One year ago, the Guardian published its first bombshell story based on leaked top-secret documents showing that the National Security Agency was spying on American citizens.
At the time, journalist Glenn Greenwald and the Guardian never mentioned that they had a treasure trove of other NSA documents, nor that they came from one person. Then three days later, the source surprisingly unmasked himself: His name was Edward Snowden.
See also: And second, while perceptions haven't changed much, the reality has: Making sure stuff gets where it needs to go, as cheaply and efficiently as possible, has evolved into a high-tech, high-stakes game that calls for a scarce combination of "hard" and "soft" skills.
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Exports to the EU, Japan and Hong Kong — which serves as a transit point for exports to many other parts of the world — fell by 4.1 per cent, 9.5 per cent and 12.2 per cent respectively.
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1. Secret court orders allow NSA to sweep up Americans' phone records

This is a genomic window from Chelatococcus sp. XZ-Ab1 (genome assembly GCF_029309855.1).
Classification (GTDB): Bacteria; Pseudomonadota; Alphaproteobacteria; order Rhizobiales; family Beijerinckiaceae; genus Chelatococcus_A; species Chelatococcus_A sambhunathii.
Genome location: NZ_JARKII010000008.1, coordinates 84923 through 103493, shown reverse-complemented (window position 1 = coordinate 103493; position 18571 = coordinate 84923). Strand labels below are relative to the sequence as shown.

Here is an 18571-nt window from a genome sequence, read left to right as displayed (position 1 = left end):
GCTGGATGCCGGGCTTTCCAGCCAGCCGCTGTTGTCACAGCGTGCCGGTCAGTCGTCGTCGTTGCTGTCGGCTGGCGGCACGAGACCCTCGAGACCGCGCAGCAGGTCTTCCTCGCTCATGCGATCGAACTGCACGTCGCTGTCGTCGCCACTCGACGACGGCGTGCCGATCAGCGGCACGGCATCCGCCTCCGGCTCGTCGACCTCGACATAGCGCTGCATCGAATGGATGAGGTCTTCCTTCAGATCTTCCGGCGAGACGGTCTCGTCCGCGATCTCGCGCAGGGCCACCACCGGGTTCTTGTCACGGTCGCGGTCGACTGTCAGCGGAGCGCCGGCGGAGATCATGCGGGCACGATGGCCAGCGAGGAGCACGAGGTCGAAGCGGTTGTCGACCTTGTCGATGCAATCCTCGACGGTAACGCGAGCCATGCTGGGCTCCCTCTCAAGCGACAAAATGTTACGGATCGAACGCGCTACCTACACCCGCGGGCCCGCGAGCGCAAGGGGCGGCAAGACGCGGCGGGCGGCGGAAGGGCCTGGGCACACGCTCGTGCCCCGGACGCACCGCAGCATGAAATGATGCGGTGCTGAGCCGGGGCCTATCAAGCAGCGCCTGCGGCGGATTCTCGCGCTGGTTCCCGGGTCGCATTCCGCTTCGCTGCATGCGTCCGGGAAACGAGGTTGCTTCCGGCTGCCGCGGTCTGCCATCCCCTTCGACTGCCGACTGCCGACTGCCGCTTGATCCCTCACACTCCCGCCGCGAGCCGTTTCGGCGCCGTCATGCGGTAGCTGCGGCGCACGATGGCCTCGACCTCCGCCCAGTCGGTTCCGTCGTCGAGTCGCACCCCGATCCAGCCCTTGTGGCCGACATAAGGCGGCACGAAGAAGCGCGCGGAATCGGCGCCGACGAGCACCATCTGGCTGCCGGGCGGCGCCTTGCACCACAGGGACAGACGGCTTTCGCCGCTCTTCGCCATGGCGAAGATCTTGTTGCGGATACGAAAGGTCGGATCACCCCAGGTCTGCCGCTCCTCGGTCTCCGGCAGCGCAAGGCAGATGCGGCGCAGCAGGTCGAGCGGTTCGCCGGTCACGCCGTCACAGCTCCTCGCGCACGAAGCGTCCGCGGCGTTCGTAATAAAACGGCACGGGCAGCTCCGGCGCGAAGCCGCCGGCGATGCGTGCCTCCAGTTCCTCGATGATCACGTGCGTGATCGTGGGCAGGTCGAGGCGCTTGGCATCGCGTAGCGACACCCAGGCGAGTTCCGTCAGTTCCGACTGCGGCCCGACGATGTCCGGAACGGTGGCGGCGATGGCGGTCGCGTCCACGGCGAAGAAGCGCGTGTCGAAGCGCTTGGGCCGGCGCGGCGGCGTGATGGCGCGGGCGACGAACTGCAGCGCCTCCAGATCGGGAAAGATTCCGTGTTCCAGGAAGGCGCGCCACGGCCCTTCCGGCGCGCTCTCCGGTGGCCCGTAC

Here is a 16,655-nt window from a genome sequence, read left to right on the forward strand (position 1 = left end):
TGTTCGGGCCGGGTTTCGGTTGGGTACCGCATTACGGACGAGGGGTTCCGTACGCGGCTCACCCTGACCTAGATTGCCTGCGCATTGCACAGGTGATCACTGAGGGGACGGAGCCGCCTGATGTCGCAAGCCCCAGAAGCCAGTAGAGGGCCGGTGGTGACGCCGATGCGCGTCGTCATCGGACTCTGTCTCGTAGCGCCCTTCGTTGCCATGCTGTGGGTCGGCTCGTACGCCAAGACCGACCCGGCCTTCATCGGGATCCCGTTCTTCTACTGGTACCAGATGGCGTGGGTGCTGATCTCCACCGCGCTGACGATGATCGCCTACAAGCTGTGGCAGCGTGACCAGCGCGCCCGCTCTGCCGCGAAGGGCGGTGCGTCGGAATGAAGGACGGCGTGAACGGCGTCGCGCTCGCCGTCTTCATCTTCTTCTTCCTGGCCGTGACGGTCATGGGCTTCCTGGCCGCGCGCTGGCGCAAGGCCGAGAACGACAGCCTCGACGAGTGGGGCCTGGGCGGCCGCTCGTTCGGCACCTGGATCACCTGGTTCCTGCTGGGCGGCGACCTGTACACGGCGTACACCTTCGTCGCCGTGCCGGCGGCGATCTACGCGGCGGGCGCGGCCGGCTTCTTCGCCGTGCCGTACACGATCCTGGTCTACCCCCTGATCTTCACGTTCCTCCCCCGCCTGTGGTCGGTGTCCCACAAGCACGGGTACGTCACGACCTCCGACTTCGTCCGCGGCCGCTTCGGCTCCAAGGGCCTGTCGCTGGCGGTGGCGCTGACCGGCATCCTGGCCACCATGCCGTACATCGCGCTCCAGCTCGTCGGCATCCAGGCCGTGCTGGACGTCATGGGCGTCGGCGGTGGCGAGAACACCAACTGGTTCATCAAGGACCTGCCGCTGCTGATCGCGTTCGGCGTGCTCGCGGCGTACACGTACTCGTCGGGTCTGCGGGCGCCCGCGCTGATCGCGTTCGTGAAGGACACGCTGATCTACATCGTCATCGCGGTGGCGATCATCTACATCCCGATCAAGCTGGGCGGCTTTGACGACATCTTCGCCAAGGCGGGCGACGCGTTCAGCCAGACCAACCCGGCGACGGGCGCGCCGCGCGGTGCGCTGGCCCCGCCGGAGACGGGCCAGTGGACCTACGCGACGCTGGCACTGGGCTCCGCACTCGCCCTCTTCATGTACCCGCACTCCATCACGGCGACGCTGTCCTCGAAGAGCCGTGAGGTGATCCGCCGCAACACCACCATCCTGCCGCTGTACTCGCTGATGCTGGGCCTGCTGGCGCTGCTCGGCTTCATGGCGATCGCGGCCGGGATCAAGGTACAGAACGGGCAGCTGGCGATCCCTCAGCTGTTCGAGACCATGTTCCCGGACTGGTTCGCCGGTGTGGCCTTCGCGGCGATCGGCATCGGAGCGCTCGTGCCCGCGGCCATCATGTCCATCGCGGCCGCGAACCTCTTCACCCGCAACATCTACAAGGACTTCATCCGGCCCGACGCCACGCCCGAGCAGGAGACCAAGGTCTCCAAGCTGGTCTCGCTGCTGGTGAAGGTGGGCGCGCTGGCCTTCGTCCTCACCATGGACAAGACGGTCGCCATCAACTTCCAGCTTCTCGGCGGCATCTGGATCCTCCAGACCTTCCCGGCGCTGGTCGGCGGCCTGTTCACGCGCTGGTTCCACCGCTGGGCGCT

The very first story revealed that Verizon had been providing the NSA with virtually all of its customers' phone records. It soon was revealed that it wasn't just Verizon, but 企业减负：快还旧账 不欠新账 in America.
This revelation is still one of the most controversial ones. Privacy advocates have challenged the legality of the program in court, and one Judge deemed the program unconstitutional and "almost Orwellian," while another one ruled it legal.
The existence of PRISM was the second NSA bombshell, coming less than 24 hours after the first one. Initially, reports described PRISM as the NSA's program to directly access the servers of U.S tech giants like Google, Facebook, Microsoft and Apple, among others.
PRISM, we soon learned, was less less evil than first thought. In reality, the NSA doesn't have direct access to the servers, but can request user data from the companies, which are compelled by law to comply.
PRISM was perhaps as controversial as the first NSA scoop, prompting technology companies to first deny any knowledge of it, then later fight for the right to be more transparent about government data requests. The companies ended up partially winning that fight, getting the government to ease some restrictions and allow for more transparency.